Motrin Infants’ Drops recalled for possible contamination
WASHINGTON - Johnson & Johnson is recalling 200,000 bottles of
Motrin Infants formula due to the risk that they contain tiny plastic
J&J's McNeil unit said
Friday that the recall affects three lots of its popular Motrin Infants'
Drops Original Berry Flavor, which is used to lower fever and treat
aches and pains in children 2 years old and younger. The company warned
that the medicine may be contaminated with specs of PTFE, a plastic also
used in Teflon coatings. No illnesses or injuries have been reported to
date, according to the company.
McNeil says it's unclear if
the recalled bottles actually contain the particles, which were found in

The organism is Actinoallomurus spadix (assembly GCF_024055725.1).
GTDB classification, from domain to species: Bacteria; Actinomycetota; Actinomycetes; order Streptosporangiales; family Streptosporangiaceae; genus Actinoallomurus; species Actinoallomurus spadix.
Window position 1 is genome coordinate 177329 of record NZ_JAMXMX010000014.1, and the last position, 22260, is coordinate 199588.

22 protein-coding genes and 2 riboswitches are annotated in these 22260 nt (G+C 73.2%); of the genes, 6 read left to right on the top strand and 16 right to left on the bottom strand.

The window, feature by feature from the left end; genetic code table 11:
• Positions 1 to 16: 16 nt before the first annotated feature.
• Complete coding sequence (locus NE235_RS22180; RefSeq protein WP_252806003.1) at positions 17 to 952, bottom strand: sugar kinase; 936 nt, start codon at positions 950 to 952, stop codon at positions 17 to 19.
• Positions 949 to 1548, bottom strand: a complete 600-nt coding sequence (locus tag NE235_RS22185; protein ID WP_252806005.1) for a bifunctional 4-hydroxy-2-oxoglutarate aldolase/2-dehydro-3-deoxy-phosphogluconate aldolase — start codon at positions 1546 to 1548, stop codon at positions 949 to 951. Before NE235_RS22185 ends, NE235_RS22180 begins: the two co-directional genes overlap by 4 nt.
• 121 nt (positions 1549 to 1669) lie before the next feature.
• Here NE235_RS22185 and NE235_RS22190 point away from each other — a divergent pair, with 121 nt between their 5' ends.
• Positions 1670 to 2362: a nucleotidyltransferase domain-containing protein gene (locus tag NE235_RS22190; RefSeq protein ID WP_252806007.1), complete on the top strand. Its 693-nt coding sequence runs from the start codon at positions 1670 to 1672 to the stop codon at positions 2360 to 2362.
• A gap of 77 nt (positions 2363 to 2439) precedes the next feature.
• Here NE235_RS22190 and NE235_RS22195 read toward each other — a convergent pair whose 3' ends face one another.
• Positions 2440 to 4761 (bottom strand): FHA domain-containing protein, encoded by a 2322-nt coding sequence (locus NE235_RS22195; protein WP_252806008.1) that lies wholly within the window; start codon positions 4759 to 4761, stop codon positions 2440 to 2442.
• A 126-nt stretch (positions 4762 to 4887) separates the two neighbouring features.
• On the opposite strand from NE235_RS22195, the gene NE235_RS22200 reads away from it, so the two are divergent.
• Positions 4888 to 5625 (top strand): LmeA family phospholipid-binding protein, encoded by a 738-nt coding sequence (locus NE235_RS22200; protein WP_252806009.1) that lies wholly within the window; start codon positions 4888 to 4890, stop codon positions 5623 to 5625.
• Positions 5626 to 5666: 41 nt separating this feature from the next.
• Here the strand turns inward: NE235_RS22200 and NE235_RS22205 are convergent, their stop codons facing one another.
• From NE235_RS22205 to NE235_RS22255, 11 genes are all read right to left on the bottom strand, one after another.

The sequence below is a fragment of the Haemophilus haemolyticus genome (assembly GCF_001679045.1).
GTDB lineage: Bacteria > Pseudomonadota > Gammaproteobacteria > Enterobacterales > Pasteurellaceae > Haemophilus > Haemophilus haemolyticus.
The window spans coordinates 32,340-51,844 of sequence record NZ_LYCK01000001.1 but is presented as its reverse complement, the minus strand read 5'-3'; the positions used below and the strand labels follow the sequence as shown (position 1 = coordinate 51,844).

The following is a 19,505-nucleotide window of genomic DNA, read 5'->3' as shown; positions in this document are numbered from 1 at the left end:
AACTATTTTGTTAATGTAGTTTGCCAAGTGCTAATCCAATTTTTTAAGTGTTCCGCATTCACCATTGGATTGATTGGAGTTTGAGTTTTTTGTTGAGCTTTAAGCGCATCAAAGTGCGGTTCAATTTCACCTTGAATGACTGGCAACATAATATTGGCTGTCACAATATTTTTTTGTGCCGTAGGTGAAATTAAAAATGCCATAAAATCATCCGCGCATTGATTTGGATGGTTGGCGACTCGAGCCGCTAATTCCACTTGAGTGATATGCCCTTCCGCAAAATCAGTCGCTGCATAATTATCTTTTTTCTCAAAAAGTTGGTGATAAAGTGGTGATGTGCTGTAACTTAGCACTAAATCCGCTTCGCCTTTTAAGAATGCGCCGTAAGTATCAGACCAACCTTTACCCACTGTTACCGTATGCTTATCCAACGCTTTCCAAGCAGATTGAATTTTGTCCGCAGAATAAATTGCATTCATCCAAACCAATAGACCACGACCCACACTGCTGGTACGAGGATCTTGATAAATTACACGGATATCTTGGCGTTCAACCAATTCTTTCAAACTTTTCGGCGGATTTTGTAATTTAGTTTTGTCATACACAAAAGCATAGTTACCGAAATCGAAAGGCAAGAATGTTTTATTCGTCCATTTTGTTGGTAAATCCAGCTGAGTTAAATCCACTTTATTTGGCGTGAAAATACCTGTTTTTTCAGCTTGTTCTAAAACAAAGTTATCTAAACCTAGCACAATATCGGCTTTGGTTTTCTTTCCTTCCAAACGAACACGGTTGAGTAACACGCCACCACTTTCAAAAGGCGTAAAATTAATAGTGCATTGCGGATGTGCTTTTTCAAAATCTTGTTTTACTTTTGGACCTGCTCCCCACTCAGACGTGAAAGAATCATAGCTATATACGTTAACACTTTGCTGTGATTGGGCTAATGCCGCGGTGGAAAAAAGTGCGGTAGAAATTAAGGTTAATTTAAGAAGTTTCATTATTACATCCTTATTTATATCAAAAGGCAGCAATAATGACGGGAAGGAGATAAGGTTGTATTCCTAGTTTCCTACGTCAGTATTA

a different product during the manufacturing process. The company
decided to issue the recall because both products contain the same
shipment of ibuprofen from a third-party supplier. Ibuprofen is a common
pain reliever and fever reducer, also used in Advil.
"From our perspective,
during the manufacturing process at the third party supplier, that's
when the particles got into the ibuprofen," said McNeil Vice President
Ed Kuffner, in an interview with the Associated Press. Kuffner declined
to identify the supplier that made the ibuprofen.
The recalled half-ounce bottles can be identified by their lot numbers: DCB3T01, DDB4R01 and DDB4S01.
McNeil is asking retailers
to take the affected products off store shelves. Consumers should stop
using the affected medicine and call the company for a refund at
The recalled Motrin was manufactured at the company's plant in Beerse, Belgium.
manufacturing plant in Fort Washington, Pa., has been closed since the
spring of 2010 after a string of recalls involving brands like Tylenol,
Motrin and Zyrtec. That included the recall of more than 136 million
children and infant over-the-counter medicines in April 2010, the
largest recall of its kind.